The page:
WeHo’s ‘Art on the Outside’ Brings Real Life to the Sunset Strip

The Cube at an installation in Valencia
The Cube at an earlier installation in Valencia

West Hollywood’s Art on the Outside program will bring life (literally) to the Sunset Strip with the installation this month of a performance piece titled “The Cube” by Manuel Lima.

"Food Prints" by Brett Snyder, Edward Morris and Sussanah Sayler.
“Food Prints” by Brett Snyder, Edward Morris and Sussanah Sayler.

It is one of three major installations in the city in August. “Food-Prints” by Brett Snyder, Edward Morris and Sussanah Sayler, scheduled for installation on Wednesday, is described as “a whimsical zen-like dry garden comprising wooden sculptures of some of California’s most abundant native agricultural products.” Food-Prints is the third and final work in “Can You Dig It?,” the temporary land art exhibition in Plummer Park conceived to address the drought. Food-Prints places each food sculpture in a circle sized for its relative virtual water footprint, in an overall exhibition area based on the proportions and layout of the Ryoan-ji, Japan’s most famous zen rock garden. The artists’ intent is to show how our most precious natural resource, water, is directly correlated to what we eat. They see the installation’s proximity to the park’s farmer’s market as both a validation of the efforts of the produce vendors and a reference to the history of the Plummer Park, which was once a farm. There will be a guide comparing the water footprint of each food item, as well as the entire footprint of the rectangular art zone, which represents the virtual water for a single piece of steak

“The Cube” is a 10-day performance piece (Aug. 12 – 21) by Brazilian-born artist, pianist and composer Manuel Lima, who will live around the clock in a translucent, sparsely furnished 10-foot-square cube to be installed on the Sunset Strip at the public parking lot at 8775 Sunset Blvd. According to a city press release, “Lima’s intent is to integrate daily life with art, take his creative process out of a formal space and undergo a profoundly personal transition – a meditation of sorts – in a very public space.” Lima’s only time outside the cube will be for a daily shower and breakfast each morning and occasional rest breaks. He will perform his “Sunset Blvd.” composition from 9 a.m. to 5 p.m. each day, where he repeatedly moves from left to right on the FM dial, improvising five-minute piano segments riffing off what he hears. From 5 to 7 p.m., he will take break for tea outside the cube, making himself available for people to drop by and talk with him. Around 8 p.m., Lima will perform “Red Light Piano,” a light and sound composition built with 60 music cycles, each from one to five minutes, with variations increasing its length each day. Ultimately, it will be five hours long. Near midnight, Lima will sleep.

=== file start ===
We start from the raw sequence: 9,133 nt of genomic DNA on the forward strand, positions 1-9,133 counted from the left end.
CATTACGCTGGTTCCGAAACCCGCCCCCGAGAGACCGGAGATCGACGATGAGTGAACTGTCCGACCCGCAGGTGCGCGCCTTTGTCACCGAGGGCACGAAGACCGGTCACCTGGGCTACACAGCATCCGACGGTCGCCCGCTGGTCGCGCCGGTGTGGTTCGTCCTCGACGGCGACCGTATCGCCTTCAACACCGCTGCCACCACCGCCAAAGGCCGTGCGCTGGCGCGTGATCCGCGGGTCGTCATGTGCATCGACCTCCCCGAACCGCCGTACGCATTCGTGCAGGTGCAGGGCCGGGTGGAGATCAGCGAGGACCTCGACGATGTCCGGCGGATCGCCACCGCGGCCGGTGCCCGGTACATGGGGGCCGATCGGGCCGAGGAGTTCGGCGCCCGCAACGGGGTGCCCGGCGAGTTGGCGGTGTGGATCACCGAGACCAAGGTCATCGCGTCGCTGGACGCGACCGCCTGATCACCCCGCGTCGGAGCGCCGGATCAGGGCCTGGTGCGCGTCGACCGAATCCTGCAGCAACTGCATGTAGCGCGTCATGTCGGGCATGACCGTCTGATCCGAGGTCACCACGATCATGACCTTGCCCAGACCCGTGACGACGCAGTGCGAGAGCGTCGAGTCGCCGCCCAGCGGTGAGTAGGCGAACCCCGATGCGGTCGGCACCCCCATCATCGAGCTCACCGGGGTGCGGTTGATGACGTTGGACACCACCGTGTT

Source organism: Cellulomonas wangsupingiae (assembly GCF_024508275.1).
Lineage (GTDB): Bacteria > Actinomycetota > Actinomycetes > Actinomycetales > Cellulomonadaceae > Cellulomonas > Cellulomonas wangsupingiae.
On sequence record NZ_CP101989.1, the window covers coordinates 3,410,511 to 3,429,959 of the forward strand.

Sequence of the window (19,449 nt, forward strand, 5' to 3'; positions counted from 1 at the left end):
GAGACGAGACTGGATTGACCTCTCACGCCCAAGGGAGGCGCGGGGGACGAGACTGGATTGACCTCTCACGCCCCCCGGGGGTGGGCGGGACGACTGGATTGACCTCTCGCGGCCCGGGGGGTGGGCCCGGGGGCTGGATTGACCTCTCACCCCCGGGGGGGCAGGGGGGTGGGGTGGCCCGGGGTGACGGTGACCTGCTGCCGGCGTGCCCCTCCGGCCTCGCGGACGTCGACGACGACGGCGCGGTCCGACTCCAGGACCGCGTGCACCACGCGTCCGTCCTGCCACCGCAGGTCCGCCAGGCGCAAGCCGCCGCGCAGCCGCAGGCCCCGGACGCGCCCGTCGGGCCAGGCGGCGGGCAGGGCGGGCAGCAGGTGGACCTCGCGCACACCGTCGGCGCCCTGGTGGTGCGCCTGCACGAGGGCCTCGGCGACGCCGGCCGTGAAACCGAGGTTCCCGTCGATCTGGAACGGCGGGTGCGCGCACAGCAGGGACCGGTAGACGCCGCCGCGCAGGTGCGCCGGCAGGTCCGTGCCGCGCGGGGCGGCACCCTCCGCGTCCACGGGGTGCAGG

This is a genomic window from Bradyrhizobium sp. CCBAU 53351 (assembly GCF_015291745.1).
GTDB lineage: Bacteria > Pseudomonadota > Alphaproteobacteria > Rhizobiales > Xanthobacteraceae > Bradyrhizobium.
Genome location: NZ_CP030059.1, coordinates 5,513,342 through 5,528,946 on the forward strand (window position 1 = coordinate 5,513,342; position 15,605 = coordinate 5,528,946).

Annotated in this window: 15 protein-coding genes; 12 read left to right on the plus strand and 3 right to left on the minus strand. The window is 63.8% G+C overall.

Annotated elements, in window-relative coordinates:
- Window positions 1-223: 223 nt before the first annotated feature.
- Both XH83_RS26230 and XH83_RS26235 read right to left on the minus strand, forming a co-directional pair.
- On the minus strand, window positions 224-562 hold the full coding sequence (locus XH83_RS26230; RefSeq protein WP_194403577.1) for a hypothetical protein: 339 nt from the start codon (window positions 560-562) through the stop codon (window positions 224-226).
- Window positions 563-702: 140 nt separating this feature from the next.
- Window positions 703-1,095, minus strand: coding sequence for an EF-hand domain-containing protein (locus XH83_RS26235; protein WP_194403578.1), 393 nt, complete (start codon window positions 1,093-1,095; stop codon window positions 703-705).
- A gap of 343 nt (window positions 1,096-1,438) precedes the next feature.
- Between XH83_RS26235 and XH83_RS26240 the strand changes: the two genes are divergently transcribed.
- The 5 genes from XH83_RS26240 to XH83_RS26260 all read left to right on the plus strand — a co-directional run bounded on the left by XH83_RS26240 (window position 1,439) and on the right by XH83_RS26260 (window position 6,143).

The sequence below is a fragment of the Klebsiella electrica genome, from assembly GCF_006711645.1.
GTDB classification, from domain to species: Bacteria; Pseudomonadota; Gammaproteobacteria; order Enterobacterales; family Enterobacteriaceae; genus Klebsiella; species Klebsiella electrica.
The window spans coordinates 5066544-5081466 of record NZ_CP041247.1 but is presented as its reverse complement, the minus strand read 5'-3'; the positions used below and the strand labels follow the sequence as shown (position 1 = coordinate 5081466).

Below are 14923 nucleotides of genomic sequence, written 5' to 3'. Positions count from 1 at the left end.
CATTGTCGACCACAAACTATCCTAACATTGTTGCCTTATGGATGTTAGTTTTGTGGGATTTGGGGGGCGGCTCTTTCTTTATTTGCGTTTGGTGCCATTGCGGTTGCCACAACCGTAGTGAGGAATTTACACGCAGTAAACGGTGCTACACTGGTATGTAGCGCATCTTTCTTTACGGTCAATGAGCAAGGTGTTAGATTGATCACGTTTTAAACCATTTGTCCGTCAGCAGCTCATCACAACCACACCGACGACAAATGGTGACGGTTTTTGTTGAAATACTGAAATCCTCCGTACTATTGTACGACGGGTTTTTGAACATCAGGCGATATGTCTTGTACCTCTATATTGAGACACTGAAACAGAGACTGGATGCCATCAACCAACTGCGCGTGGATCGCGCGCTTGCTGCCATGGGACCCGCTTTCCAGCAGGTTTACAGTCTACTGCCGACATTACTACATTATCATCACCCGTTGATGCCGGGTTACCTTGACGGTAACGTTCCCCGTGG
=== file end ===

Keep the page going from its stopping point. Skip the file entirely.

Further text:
Lima received a full scholarship from the Brazilian government to attend graduate school in the U.S. and recently earned his Performer/Composer DMA (Doctor of Musical Arts) degree from Cal Arts in Valencia. Earlier this year, he performed a 10-day trial for “The Cube” in the hills outside Valencia. With his performance in West Hollywood, the urban landscape will bring new challenges to the metamorphosis he undergoes.

"The Chase" by Hacer
“The Chase” by Hacer

“The Chase,” by Los Angeles-based public artist Hacer, comprises four monumental, origami-inspired steel sculptures dramatizing the quest for survival. To be installed Aug. 20-21, the quartet of powder-coated pieces begins on the median of Santa Monica Boulevard at Doheny Drive as the predatory “Coyote, Stalking” looks east at its prey, “Rabbit Sitting” – the latter unaware of the danger as it scouts for food. The next pair of sculptures continues the psychological narrative as “Coyote, Running” banks a fierce turn to gain on “Rabbit, Running,” who faces the eyes of its hunter. The series concludes open-ended, without a victor – whether the viewer relates to the coyote or to the rabbit, “The Chase” is meant to be viewed through a lens of commonality rather than difference, as each animal fights to survive in the face of limited natural resources. In his artist’s statement, Hacer explains his inspiration after reading Sadako and the Thousand Paper Cranes as a child – “Born to teenage, Mexican-American gang members, I was abandoned at three months old and placed in a series of foster homes. I was lost in a lifestyle of violence/drug abuse, which I escaped by creating a playful world that evolved from origami cranes.